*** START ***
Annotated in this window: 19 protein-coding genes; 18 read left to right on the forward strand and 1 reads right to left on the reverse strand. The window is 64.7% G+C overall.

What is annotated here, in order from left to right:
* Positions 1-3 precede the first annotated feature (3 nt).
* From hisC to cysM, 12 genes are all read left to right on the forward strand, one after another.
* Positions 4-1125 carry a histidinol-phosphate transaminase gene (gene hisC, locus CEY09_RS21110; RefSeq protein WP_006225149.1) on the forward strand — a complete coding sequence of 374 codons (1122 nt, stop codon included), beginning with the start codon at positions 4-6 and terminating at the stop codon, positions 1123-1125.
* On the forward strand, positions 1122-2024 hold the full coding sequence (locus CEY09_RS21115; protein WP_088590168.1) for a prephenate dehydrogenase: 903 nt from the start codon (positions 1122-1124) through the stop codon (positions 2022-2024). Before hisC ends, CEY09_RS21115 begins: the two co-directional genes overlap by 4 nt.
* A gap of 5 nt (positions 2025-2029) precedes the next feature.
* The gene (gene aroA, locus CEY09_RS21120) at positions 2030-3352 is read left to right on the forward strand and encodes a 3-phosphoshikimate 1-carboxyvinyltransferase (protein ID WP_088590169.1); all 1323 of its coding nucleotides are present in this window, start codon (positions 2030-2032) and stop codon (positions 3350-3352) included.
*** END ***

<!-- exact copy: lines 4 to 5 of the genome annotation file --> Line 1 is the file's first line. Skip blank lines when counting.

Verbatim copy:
* From hisC to cysM, 12 genes are all read left to right on the forward strand, one after another.
* Positions 4-1125 carry a histidinol-phosphate transaminase gene (gene hisC, locus CEY09_RS21110; RefSeq protein WP_006225149.1) on the forward strand — a complete coding sequence of 374 codons (1122 nt, stop codon included), beginning with the start codon at positions 4-6 and terminating at the stop codon, positions 1123-1125.